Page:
Do you distinguish 'gravitational radiation' from fluctuations in the potential? i.e. if we had 2 binary stars nearby and discerned the fluctuations would that be the same effect? I can't find any difference with the LIGO analysis, are you aware of one?

Bset wishes

Peter

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Author Lawrence B. Crowell replied on Jan. 23, 2018 @ 10:42 GMT
There are loads of papers on FQXi that make big digs against modern physics. Klingman has Einstein playing the role of Simplicio in his paper that is bascially anti-relativity. If you follow the real developments in the foundations of quantum physics it is very clear the loop holes for there being a classical underpinning to quantum physics are closed. This is on both the theoretical and experimental fronts. The only possible loophole these days on the experimental front is with the consciousness of the experimenters, and the experimentalists are working on this. I must confess that I have to report there simply is no classical underpinning to QM. Yet curiously these types of papers do quite well with voting on these contests, but in case you have not noticed they never win awards.

I have largely bowed out of this. I was not going to enter another FQXi contest, but a framework of a paper I had written seemed to fit with the topic so I decided to try it one more time. I figured this might be a bit of a trial balloon, where I can take this and rewrite it for a serious publication. That is about how I am taking this at this time. I have only read a few papers posted here.

Cheers LC

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Satyavarapu Naga Parameswara Gupta wrote on Jan. 25, 2018 @ 14:48 GMT
Hi Lawrence B. Crowell

“Quantum gravity and quantum hair on event horizons is shown can be detected in black hole coalescence. The near horizon condition for two black holes right before collision is a deformed AdS spacetime RT entropy given by quantum hair on the horizons.” Is a very nice idea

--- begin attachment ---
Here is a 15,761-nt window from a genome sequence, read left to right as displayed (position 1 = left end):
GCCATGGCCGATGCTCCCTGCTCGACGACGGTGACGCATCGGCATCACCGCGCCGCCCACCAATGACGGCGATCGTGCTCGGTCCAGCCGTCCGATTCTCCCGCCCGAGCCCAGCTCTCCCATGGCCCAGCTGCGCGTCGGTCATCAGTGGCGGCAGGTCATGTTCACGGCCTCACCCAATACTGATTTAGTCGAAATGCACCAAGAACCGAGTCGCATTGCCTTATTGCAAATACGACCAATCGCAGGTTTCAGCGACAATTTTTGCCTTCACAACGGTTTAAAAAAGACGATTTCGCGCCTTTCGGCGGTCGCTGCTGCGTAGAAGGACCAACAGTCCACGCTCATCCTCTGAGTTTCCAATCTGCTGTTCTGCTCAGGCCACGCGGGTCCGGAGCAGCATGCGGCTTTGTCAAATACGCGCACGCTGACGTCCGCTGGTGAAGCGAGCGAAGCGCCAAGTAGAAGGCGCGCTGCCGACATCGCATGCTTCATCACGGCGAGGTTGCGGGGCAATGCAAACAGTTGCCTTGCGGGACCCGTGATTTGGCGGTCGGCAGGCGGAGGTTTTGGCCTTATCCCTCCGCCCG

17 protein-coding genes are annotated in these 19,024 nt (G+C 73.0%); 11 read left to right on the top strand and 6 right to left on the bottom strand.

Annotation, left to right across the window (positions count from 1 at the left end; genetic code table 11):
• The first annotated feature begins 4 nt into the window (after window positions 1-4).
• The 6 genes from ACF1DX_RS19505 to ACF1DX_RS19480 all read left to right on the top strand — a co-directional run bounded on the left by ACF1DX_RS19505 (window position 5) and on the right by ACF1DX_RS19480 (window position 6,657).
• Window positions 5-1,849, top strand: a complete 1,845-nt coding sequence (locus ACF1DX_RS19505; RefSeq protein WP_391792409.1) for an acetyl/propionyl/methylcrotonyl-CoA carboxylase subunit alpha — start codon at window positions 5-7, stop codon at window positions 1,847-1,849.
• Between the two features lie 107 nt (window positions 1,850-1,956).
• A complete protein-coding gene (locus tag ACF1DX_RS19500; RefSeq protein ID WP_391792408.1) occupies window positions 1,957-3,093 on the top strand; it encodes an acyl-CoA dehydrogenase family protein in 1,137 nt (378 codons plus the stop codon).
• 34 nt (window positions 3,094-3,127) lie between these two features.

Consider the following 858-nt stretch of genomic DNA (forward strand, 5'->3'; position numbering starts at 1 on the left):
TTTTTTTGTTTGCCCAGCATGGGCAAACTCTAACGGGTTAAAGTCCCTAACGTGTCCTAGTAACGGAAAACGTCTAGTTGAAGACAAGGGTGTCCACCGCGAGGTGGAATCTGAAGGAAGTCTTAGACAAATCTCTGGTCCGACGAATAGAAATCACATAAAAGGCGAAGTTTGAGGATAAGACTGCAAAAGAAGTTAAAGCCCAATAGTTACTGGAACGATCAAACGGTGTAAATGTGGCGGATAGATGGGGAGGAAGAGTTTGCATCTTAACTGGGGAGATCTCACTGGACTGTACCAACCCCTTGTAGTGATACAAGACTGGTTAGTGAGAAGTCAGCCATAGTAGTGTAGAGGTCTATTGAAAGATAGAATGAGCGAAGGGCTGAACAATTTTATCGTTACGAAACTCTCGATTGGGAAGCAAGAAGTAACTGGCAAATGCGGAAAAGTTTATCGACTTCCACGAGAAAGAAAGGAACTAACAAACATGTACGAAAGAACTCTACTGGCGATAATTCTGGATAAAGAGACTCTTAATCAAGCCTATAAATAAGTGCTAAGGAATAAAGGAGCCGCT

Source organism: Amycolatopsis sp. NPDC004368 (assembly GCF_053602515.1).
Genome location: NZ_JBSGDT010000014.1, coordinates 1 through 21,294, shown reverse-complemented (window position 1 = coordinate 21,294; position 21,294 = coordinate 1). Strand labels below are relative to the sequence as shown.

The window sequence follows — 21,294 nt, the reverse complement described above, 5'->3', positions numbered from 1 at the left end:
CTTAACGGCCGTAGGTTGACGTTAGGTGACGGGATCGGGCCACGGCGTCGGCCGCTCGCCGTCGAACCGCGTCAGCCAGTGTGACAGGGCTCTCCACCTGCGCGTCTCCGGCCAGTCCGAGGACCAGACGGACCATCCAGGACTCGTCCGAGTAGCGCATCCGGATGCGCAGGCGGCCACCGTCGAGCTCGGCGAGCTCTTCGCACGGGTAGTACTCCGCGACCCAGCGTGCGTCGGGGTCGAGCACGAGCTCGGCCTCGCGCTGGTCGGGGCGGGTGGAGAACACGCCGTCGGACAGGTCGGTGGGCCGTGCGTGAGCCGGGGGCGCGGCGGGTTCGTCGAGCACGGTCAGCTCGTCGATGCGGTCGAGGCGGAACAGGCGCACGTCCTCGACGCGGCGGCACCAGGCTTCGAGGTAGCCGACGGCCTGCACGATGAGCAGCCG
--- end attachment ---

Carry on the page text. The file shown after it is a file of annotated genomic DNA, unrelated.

I highly appreciate your essay and hope and request you please spend some of the...

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Author Lawrence B. Crowell replied on Jan. 25, 2018 @ 23:01 GMT
Dear S. Gupta,

I will try to look at this when time permits. I have not been very active in this contest this year due to time limit. It looks as if there are a lot of "nos" in your conclusions. Thanks for giving me the heads up on your essay.

Cheers LC

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Christian Corda wrote on Jan. 26, 2018 @ 13:45 GMT
Dear LC,

You wrote a remarkable Essay, congrats. Black holes and gravitational waves are my greatest scientific passions. Thus, I enjoyed a lot in reading this new work of yours. I think that this Essay should be suitable also for the Gravity Awards. Some comments:

1) In order to understand if the quantum hair associated with QCD and electroweak interactions producing gravitational waves could be detected by ground-based and (future) space-based detectors we need an estimate of the strain due to such a quantum hair. This could be the object of a future paper.

2) I have seen that you considered Reissnor-Nordstrom black holes. Coalescence of Reissnor-Nordstrom black holes is quite speculative. I think indeed that real black holes should have also a spin. Thus, Kerr-Newmann black holes should be more suitable. On one hand, this will make computations more difficult. On the other hand, also this approximation with Reissnor-Nordstrom black holes is intriguing.

Good luck in the Contest!

Cheers, Ch.

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Author Lawrence B. Crowell replied on Jan. 26, 2018 @ 14:53 GMT
The triplet entanglement of two massless gauge bosons is equivalent to graviton in quantum numbers. Of course gluons, W^{+/-}, Z and photons do not form gravitons per se, but these under an STU transformation are dual to other possible gauge-like fields that do form gravitons. The Berg-Dixon theory is interesting to follow, for they lay down a lot on how gluons can for graviton-like states in entanglements. Check out Hossefelder's paper, where this is interesting, and I have a comment on QCD/gravity duality.